You step up to do what is right and to be effective. The NCAJ fight with BCBS that you have followed is one example. It is a classic case of David v. Goliath, and NCAJ is there, to intervene, and take action in an unprecedented manner. We recognized Doug Maynard for his unflinching commitment to the cause. This fight is not something we expected to do. It is not something we wanted to do. But to be effective, you have to react and regroup. Roll with the punches and come out fighting.
Though everyone likes a smooth victory, we appreciate and remember the challenges more than the easy wins. The fact that after the storm at the baseball game, the sun came out. It was 72 degrees, not 98, as we had expected for the game. The sunset was spectacular. Everyone except for the Charlotte Knights had an incredible time. The plan ended up being effective, and much more than we anticipated.
As we move forward with the search for a new executive director, we reflect on the tenure of Kim Crouch, and thank her for all she did to lead us through the pandemic, the sale of the building, and to make sure that we were positioned for the future. Though her departure was unexpected, we are excited to move forward with Shannon Leskin as interim executive director. Shannon has been wonderful, the team has been fantastic, and it has led to this wonderful time in Charlotte. The NCAJ team is personifying effectiveness.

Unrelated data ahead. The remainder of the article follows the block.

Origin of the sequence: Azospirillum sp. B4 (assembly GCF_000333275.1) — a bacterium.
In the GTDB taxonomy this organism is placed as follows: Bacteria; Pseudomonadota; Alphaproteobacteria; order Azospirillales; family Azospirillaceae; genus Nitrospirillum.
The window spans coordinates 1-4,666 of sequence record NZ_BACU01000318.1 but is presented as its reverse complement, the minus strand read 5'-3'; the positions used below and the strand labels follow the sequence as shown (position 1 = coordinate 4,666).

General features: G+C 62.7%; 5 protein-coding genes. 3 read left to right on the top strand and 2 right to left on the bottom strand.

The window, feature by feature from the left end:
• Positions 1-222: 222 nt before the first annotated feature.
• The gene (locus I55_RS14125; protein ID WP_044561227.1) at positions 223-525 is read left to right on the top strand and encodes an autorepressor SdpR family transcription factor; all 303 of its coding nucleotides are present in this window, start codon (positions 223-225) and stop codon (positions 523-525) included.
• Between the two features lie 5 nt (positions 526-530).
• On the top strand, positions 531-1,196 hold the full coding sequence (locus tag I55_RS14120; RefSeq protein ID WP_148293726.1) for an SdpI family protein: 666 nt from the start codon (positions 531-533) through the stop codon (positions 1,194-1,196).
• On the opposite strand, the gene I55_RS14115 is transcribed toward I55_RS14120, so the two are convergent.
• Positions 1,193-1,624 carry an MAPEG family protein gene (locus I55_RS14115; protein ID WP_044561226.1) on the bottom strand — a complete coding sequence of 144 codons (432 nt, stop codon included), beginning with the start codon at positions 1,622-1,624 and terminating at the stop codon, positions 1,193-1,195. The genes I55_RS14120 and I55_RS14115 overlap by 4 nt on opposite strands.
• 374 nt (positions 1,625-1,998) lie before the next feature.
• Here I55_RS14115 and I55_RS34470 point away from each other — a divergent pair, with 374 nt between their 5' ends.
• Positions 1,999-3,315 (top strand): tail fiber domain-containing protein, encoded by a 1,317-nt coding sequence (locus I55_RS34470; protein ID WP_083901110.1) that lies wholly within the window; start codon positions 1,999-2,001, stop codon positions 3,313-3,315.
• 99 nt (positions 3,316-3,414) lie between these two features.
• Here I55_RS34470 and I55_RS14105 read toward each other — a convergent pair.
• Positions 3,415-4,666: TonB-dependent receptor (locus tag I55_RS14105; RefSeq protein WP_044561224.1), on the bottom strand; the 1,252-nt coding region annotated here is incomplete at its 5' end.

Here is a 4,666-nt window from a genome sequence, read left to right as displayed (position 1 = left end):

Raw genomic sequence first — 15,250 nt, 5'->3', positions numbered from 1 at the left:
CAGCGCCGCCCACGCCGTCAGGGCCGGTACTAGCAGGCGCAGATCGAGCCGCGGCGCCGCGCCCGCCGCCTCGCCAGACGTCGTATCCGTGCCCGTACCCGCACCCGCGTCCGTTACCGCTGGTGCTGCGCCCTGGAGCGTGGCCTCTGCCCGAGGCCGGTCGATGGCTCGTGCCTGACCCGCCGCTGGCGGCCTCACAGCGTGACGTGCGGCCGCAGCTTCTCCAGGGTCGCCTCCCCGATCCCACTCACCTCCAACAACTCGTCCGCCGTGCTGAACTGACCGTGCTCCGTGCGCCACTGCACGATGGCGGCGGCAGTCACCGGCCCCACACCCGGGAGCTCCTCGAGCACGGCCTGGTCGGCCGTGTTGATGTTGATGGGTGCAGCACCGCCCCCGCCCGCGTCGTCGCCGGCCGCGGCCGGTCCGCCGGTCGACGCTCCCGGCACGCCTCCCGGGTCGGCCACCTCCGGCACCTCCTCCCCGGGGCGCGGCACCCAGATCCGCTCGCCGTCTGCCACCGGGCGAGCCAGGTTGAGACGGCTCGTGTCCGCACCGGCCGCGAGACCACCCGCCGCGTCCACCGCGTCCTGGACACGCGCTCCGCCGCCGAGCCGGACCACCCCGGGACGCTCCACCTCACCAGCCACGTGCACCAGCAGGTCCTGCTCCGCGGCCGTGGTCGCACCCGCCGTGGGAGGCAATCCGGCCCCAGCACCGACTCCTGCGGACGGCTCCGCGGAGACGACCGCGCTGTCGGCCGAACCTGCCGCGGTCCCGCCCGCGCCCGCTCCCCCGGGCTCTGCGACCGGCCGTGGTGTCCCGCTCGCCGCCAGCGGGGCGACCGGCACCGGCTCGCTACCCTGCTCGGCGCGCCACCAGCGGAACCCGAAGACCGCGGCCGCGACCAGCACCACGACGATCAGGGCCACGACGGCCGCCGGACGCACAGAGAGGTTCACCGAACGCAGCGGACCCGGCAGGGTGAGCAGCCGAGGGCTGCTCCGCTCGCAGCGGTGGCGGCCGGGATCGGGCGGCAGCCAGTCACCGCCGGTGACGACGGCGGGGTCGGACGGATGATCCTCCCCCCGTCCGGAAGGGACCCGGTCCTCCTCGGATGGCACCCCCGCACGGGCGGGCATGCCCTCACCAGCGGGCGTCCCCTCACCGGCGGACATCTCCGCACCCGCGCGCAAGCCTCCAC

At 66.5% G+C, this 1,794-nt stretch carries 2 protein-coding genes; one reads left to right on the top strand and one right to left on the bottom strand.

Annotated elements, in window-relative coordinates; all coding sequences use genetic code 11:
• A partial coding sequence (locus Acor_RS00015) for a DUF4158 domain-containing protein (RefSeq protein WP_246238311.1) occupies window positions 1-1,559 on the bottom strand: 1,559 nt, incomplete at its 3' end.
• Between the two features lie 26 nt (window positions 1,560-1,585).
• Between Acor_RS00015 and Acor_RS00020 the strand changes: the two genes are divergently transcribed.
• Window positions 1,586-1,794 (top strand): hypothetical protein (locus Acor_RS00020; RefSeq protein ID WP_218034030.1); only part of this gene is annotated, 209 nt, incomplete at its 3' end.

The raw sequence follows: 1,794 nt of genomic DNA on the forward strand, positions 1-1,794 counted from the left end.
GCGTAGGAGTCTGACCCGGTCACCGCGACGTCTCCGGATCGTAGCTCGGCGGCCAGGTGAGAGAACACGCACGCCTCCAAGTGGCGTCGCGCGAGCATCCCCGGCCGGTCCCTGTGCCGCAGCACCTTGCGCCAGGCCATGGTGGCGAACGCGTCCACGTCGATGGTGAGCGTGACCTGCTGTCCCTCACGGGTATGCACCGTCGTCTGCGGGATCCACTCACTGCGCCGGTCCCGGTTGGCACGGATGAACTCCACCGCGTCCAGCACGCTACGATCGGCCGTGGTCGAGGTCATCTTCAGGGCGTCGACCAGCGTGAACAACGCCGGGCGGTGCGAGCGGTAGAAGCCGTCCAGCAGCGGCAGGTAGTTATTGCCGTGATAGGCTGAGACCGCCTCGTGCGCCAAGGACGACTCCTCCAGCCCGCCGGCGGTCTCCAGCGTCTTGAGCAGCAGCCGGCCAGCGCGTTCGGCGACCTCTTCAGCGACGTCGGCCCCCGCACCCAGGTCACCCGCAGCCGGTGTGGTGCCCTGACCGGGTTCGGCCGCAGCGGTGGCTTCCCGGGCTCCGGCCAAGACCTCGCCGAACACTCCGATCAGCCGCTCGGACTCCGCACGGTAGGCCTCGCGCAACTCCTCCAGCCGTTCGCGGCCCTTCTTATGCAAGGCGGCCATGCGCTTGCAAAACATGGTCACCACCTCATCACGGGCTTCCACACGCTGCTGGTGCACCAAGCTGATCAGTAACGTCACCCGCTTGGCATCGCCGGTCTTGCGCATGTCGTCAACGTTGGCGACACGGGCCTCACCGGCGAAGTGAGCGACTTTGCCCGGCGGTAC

And now we celebrate the Diamond Jubilee, gathered in the light of those first meetings. Amazing how that vision developed into our mission to protect people, prevent injustice, and promote fairness and still shines 60 years later.
When we first met, my NCAJ NEXT mentee, Gagan Gupta, told me that he wanted an associational home in NCAJ. That phrase was genius. It took me back to an old advertising jingle, “I like calling North Carolina home.” And “I like calling NCAJ home” works too. The founders built this home for us.
When you choose a home, you work to make it better. You make sure that your home is appealing. You need its structure to be sound and able to weather the inevitable storms. My vision for NCAJ is that all of us will work to make it your home. Because your NCAJ fights to effect change, for you and for other members.
We need you for our next 60 years of effectiveness.
We must finish what we started, continue the progress under our strategic plan and our advocacy strategic plan, and reach new goals in fundraising, in membership and in influence. We need you to play defense and also to actively push for change in the political arena to help our members and their clients.